The Most Common Dental Diseases: What You Need to Know

Good oral health is essential for a healthy lifestyle. But did you know that more than 40% of adults report having had a sore mouth in the past year, and more than 80% of people will have had at least one cavity before their 34th birthday? It's true! There are several common dental diseases that can affect our oral health, including tooth decay, gum disease, and oral cancer. In this article, we'll discuss what these diseases are, how to prevent them, and what treatments are available. Tooth decay is the most common dental problem that dentists see in patients.

It occurs when bacteria form a film, called plaque, on the surface of the teeth. Bacteria produce acids from sugars in foods which corrode and damage the enamel, or outer layer, of the tooth. The acids then begin to act on the softer layer of dentin under the enamel.

Dental care

begins with evaluating the extent of tooth decay and recommending a course of action.

This may include fillings, crowns, or a root canal. The option chosen may be extraction followed by dental implants or dentures. You can help prevent tooth decay by brushing and flossing your teeth regularly (twice a day). Also, get regular checkups with your dentist to scrape plaque off your teeth. Gingivitis is the mild, early form of periodontal or gum disease.

It is a bacterial infection caused by plaque build-up. The most common symptoms are red, swollen, and easily bleeding gums. You may also experience bad breath and sensitive teeth that hurt when you chew. Skipping brushing and using poor brushing techniques can contribute to gum disease. So can crooked teeth that are difficult to brush properly.

Other risk factors include smoking, pregnancy, and diabetes. If left untreated, gingivitis can develop into a more serious form of gum disease called periodontitis. This occurs when gum pockets become infected which can cause damage to the bone and tissue that support the teeth.

Dental care

for periodontitis includes topical antibiotics to treat the infection or referral to a periodontist, a specialist in gum disease. Because the causes of bad breath are so varied, your dentist will conduct a thorough evaluation and prescribe the course of action that best suits your case. You may also have sensitive teeth because the enamel layer on your teeth is naturally thin.

There are types of toothpaste and mouthwashes specifically designed for use with sensitive teeth. Your dentist may also recommend a fluoride treatment, a crown, a gum graft, or a root canal. The treatment chosen depends on the severity of your case. Gum shrinkage can also be genetic, meaning the condition is inherited.

Dental care

for receding gums includes a thorough cleaning of the teeth by a dental professional.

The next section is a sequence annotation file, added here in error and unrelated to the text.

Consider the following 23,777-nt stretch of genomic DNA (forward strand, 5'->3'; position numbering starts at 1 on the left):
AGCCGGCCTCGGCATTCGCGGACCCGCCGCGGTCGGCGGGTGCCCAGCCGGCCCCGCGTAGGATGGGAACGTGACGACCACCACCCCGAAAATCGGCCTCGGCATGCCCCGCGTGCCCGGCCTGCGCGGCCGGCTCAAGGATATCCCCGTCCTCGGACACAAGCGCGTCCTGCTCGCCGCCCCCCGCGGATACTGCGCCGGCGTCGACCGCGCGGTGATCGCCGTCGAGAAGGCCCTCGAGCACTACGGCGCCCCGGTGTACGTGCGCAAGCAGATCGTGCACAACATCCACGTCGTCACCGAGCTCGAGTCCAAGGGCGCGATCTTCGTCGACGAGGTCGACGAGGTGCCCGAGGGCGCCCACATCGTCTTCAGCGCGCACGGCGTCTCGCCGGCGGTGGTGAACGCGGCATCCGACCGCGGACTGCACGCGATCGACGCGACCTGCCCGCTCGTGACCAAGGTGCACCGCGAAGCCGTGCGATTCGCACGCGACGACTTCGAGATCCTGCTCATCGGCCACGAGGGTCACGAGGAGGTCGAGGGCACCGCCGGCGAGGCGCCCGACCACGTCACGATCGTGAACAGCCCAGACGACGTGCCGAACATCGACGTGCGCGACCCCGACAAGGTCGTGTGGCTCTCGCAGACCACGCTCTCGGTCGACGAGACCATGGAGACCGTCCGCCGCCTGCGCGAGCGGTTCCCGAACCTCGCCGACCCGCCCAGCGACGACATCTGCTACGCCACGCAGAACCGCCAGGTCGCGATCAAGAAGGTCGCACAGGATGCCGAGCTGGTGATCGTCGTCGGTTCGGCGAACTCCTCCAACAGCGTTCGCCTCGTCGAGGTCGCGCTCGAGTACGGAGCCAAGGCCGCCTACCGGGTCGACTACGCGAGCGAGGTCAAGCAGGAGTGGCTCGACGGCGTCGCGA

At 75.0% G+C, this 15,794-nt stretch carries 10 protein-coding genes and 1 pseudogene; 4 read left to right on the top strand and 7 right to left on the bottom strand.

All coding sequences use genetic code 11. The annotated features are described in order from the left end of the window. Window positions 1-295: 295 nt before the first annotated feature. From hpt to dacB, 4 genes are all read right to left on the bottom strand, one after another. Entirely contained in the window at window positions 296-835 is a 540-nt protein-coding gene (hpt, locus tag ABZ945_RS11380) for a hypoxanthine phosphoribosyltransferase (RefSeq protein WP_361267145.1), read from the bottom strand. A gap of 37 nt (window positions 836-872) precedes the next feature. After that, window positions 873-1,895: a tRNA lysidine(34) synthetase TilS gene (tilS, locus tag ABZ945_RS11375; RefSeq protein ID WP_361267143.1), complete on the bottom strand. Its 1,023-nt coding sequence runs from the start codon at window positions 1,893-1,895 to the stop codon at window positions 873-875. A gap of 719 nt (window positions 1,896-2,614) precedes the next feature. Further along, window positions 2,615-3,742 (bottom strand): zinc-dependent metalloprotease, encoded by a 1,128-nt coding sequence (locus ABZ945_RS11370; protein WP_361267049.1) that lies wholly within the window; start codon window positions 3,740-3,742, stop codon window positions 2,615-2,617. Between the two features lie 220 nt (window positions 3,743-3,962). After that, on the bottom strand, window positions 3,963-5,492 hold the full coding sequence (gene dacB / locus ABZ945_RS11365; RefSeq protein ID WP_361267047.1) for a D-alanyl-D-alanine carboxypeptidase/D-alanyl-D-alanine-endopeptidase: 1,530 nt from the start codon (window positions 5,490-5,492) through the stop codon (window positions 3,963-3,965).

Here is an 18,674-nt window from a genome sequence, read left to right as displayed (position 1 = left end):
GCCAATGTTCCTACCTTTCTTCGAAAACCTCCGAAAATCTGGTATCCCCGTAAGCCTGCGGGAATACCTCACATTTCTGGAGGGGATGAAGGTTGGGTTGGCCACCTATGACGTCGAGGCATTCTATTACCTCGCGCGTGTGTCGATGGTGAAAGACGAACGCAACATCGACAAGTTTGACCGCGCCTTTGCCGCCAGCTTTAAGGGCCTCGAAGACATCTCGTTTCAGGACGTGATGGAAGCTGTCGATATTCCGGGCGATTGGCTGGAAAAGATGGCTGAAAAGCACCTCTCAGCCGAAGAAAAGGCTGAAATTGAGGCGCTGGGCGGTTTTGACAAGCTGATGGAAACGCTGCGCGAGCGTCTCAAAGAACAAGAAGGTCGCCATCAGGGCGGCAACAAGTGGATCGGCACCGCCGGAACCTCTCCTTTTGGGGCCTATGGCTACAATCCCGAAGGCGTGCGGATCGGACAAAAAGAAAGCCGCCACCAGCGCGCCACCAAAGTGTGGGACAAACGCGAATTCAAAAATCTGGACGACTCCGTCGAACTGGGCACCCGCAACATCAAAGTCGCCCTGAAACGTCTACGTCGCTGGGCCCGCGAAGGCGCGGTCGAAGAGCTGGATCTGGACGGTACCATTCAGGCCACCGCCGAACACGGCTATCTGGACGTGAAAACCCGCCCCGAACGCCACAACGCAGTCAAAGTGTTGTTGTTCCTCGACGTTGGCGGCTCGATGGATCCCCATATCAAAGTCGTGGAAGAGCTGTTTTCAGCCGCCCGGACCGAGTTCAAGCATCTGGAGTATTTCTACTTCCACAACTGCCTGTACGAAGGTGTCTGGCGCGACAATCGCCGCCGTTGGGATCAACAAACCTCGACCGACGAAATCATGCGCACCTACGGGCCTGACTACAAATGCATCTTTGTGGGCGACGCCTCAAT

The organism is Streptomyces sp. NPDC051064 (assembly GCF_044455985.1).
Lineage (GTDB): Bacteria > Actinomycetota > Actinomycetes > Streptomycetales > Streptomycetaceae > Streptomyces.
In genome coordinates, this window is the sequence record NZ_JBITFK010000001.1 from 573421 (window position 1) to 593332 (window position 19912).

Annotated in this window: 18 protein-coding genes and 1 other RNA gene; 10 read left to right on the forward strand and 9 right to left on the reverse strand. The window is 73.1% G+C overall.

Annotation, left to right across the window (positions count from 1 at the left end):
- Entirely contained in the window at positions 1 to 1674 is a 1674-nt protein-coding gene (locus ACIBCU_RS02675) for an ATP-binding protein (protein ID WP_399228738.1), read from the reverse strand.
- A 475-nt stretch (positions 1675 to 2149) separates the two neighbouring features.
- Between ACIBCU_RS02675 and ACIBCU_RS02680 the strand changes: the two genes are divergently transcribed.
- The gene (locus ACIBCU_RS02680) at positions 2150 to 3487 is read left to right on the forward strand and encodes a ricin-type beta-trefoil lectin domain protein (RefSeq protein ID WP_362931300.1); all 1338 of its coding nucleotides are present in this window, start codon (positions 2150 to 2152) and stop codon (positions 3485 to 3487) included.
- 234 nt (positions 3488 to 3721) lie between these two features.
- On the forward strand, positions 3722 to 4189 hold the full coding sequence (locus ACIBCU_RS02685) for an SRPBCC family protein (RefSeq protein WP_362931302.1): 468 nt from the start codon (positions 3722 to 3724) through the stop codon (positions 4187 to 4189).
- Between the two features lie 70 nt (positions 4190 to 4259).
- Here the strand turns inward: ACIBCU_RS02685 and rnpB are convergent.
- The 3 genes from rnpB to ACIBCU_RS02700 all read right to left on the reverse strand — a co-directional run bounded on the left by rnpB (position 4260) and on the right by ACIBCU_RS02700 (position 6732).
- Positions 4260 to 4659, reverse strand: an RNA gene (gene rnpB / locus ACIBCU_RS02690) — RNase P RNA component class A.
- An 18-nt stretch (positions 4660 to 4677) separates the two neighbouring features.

They may also show you the proper brushing techniques. Serious cases may need to be treated with a gum graft or other type of surgery. The base or root of the tooth can become infected and swollen with bacteria. This most often occurs due to decay, cracks, or fractures in the tooth. Root infection can cause damage to the tissues and nerves of the tooth and eventually to the development of abscesses.

A chronic throbbing toothache (long-lasting and persistent) is a sure sign of a root infection. Both chewing and biting will be painful, and the part of the mouth where the infection is found will be very sensitive to hot and cold foods and beverages. In some cases, the area of the face surrounding the infection also becomes inflamed.

Dental care

for root infections includes root canal treatment which is actually very safe and causes minimal pain since dentists use anesthesia while performing root canals. Mouthwash only masks the odor caused by these problems. If you have chronic bad breath, visit your dentist to see what's behind it.

Tooth decay is the second most common health problem in the United States; it is overcome only by the common cold. The best way to prevent tooth decay is to brush your teeth twice a day, floss every day, and get regular dental checkups. Bad breath, tooth decay and gum disease are common problems that can be avoided by brushing and flossing your teeth and doing regular dental exams. Chronic bad breath can be caused by a myriad of oral diseases; tooth decay is caused by interaction between plaque with sugar or starch; smoking increases your risk for gum disease; one person in the United States dies from oral cancer every hour; mouth sores can be thrush, cold sores or oral thrush; excessive acid in mouth can cause tooth erosion; gum shrinkage can be genetic; root infections require root canal treatment; mouthwash only masks odor caused by these problems.

Good dental care, including brushing twice daily with fluoride toothpaste and flossing once daily are essential for preventing dental diseases like tooth decay and gum disease as well as detecting them early on if they do occur. Regular visits to your dentist are also important for detecting oral cancer early on as well as treating any other issues that may arise.

Will Sonza
Will Sonza

Amateur food nerd. Devoted internet specialist. Hardcore music fan. Award-winning web trailblazer. Extreme internet specialist.

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